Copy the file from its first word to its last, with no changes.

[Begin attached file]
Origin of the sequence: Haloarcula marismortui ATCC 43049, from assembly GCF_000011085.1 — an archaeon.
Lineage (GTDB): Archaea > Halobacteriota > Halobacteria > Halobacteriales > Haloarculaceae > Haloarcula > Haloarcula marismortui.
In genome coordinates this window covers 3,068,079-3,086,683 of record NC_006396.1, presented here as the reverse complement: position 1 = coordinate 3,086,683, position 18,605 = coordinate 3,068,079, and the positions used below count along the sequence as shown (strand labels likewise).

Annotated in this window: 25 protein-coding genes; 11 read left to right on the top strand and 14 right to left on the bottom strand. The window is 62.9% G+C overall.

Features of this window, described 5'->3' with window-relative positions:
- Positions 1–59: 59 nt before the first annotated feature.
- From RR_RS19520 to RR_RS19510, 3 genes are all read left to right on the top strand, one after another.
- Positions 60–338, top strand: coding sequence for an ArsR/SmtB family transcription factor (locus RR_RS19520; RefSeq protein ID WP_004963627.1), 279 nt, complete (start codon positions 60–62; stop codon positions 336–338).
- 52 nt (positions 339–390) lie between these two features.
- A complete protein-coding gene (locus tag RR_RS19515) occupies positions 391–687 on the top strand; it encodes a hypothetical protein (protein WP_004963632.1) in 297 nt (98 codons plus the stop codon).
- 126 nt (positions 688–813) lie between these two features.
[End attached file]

Origin of the sequence: Haloarcula marismortui ATCC 43049, from assembly GCF_000011085.1 — an archaeon.
Lineage (GTDB): Archaea > Halobacteriota > Halobacteria > Halobacteriales > Haloarculaceae > Haloarcula > Haloarcula marismortui.
In genome coordinates this window covers 3,068,079-3,086,683 of record NC_006396.1, presented here as the reverse complement: position 1 = coordinate 3,086,683, position 18,605 = coordinate 3,068,079, and the positions used below count along the sequence as shown (strand labels likewise).

Annotated in this window: 25 protein-coding genes; 11 read left to right on the top strand and 14 right to left on the bottom strand. The window is 62.9% G+C overall.

Features of this window, described 5'->3' with window-relative positions:
- Positions 1–59: 59 nt before the first annotated feature.
- From RR_RS19520 to RR_RS19510, 3 genes are all read left to right on the top strand, one after another.
- Positions 60–338, top strand: coding sequence for an ArsR/SmtB family transcription factor (locus RR_RS19520; RefSeq protein ID WP_004963627.1), 279 nt, complete (start codon positions 60–62; stop codon positions 336–338).
- 52 nt (positions 339–390) lie between these two features.
- A complete protein-coding gene (locus tag RR_RS19515) occupies positions 391–687 on the top strand; it encodes a hypothetical protein (protein WP_004963632.1) in 297 nt (98 codons plus the stop codon).
- 126 nt (positions 688–813) lie between these two features.